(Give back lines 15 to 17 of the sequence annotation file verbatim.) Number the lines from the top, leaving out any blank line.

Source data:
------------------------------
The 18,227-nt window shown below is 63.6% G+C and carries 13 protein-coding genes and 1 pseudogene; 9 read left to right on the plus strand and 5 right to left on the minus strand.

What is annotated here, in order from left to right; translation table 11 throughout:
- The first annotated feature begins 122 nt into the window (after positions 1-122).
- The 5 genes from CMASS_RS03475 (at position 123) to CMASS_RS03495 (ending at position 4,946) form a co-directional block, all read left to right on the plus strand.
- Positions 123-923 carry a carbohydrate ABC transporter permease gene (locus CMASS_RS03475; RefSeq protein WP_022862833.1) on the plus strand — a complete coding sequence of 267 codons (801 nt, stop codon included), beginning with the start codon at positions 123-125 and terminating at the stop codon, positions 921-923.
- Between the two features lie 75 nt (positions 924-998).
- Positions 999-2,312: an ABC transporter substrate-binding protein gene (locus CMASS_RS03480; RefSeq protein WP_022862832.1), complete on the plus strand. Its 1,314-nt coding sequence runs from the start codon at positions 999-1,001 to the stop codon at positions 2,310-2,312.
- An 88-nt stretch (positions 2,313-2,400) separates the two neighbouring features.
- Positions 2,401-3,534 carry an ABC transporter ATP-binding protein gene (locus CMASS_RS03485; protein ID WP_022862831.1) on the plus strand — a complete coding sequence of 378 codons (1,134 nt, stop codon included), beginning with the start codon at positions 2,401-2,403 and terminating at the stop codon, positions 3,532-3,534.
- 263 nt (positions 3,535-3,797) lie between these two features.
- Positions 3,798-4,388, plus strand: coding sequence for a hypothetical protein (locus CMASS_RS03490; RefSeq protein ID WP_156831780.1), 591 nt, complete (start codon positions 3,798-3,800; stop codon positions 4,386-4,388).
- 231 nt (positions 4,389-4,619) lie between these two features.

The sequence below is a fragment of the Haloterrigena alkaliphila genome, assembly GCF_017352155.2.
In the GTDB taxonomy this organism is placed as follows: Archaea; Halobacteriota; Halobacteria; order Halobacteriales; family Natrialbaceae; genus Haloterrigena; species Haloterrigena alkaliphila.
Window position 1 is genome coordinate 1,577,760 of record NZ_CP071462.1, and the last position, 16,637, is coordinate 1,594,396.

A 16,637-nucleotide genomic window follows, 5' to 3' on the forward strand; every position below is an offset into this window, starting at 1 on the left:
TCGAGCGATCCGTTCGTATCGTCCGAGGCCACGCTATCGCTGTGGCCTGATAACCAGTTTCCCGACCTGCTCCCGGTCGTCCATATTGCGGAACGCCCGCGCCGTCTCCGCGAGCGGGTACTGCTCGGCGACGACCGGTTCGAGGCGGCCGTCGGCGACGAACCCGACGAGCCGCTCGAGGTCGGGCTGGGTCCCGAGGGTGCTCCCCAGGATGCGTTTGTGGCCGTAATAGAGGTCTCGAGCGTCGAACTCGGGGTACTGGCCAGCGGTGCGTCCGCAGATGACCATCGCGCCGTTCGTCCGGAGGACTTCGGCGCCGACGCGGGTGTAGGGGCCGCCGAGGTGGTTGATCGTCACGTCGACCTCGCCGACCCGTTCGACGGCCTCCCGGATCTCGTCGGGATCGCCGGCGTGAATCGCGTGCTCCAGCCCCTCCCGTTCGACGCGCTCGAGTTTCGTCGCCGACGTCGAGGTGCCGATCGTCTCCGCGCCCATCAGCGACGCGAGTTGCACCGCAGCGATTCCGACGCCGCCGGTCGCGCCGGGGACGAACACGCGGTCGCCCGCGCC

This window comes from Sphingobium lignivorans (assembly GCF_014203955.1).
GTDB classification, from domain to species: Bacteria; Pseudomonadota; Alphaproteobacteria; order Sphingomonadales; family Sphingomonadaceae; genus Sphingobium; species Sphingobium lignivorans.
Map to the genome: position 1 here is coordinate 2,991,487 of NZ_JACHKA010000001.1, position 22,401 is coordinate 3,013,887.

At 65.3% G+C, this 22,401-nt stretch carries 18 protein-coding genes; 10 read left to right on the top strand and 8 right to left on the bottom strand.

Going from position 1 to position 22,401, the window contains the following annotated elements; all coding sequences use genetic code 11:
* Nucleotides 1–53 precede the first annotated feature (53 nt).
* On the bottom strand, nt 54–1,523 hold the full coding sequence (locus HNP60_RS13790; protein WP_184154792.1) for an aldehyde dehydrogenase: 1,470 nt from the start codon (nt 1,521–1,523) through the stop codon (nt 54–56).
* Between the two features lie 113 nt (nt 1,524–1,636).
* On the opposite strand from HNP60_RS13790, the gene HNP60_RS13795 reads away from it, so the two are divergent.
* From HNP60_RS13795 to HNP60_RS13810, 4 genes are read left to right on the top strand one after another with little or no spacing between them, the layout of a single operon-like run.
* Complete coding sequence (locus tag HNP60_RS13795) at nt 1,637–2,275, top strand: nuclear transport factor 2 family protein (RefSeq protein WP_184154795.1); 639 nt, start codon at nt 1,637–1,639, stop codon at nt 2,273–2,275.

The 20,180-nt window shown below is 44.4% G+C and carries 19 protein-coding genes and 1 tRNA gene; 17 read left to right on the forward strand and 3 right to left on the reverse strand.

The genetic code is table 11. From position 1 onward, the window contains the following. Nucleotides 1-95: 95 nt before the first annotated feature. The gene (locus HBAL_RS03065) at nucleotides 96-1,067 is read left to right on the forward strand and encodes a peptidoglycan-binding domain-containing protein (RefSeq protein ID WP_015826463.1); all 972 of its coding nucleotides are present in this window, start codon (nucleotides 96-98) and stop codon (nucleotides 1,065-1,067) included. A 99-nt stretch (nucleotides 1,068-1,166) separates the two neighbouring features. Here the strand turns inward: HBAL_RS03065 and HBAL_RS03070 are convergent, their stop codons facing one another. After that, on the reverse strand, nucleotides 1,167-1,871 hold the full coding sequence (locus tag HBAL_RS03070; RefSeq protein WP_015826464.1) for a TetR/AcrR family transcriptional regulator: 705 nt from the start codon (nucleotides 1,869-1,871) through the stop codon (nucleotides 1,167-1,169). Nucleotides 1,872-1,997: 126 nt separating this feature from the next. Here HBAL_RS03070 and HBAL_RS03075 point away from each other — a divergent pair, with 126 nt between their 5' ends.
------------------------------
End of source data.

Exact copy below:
Window position 1 is genome coordinate 1,577,760 of record NZ_CP071462.1, and the last position, 16,637, is coordinate 1,594,396.

A 16,637-nucleotide genomic window follows, 5' to 3' on the forward strand; every position below is an offset into this window, starting at 1 on the left:
TCGAGCGATCCGTTCGTATCGTCCGAGGCCACGCTATCGCTGTGGCCTGATAACCAGTTTCCCGACCTGCTCCCGGTCGTCCATATTGCGGAACGCCCGCGCCGTCTCCGCGAGCGGGTACTGCTCGGCGACGACCGGTTCGAGGCGGCCGTCGGCGACGAACCCGACGAGCCGCTCGAGGTCGGGCTGGGTCCCGAGGGTGCTCCCCAGGATGCGTTTGTGGCCGTAATAGAGGTCTCGAGCGTCGAACTCGGGGTACTGGCCAGCGGTGCGTCCGCAGATGACCATCGCGCCGTTCGTCCGGAGGACTTCGGCGCCGACGCGGGTGTAGGGGCCGCCGAGGTGGTTGATCGTCACGTCGACCTCGCCGACCCGTTCGACGGCCTCCCGGATCTCGTCGGGATCGCCGGCGTGAATCGCGTGCTCCAGCCCCTCCCGTTCGACGCGCTCGAGTTTCGTCGCCGACGTCGAGGTGCCGATCGTCTCCGCGCCCATCAGCGACGCGAGTTGCACCGCAGCGATTCCGACGCCGCCGGTCGCGCCGGGGACGAACACGCGGTCGCCCGCGCC